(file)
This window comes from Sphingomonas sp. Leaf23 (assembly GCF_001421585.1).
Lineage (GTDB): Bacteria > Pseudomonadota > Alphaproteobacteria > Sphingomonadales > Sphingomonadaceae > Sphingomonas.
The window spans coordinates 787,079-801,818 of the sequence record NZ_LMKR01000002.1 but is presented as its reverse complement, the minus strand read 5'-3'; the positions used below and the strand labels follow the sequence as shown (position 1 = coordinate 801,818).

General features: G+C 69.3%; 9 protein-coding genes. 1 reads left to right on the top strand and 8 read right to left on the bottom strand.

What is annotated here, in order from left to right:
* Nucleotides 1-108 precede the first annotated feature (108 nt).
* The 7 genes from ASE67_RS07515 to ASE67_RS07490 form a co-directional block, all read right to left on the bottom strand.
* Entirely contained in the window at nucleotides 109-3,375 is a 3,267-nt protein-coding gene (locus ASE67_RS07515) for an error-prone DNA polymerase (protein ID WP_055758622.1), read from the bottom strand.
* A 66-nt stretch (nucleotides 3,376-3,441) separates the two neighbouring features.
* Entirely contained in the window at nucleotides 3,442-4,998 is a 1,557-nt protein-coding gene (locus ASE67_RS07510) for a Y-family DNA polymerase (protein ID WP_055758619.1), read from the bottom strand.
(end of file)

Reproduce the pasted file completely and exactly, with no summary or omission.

This window comes from Sphingomonas sp. Leaf23 (assembly GCF_001421585.1).
Lineage (GTDB): Bacteria > Pseudomonadota > Alphaproteobacteria > Sphingomonadales > Sphingomonadaceae > Sphingomonas.
The window spans coordinates 787,079-801,818 of the sequence record NZ_LMKR01000002.1 but is presented as its reverse complement, the minus strand read 5'-3'; the positions used below and the strand labels follow the sequence as shown (position 1 = coordinate 801,818).

General features: G+C 69.3%; 9 protein-coding genes. 1 reads left to right on the top strand and 8 read right to left on the bottom strand.

What is annotated here, in order from left to right:
* Nucleotides 1-108 precede the first annotated feature (108 nt).
* The 7 genes from ASE67_RS07515 to ASE67_RS07490 form a co-directional block, all read right to left on the bottom strand.
* Entirely contained in the window at nucleotides 109-3,375 is a 3,267-nt protein-coding gene (locus ASE67_RS07515) for an error-prone DNA polymerase (protein ID WP_055758622.1), read from the bottom strand.
* A 66-nt stretch (nucleotides 3,376-3,441) separates the two neighbouring features.
* Entirely contained in the window at nucleotides 3,442-4,998 is a 1,557-nt protein-coding gene (locus ASE67_RS07510) for a Y-family DNA polymerase (protein ID WP_055758619.1), read from the bottom strand.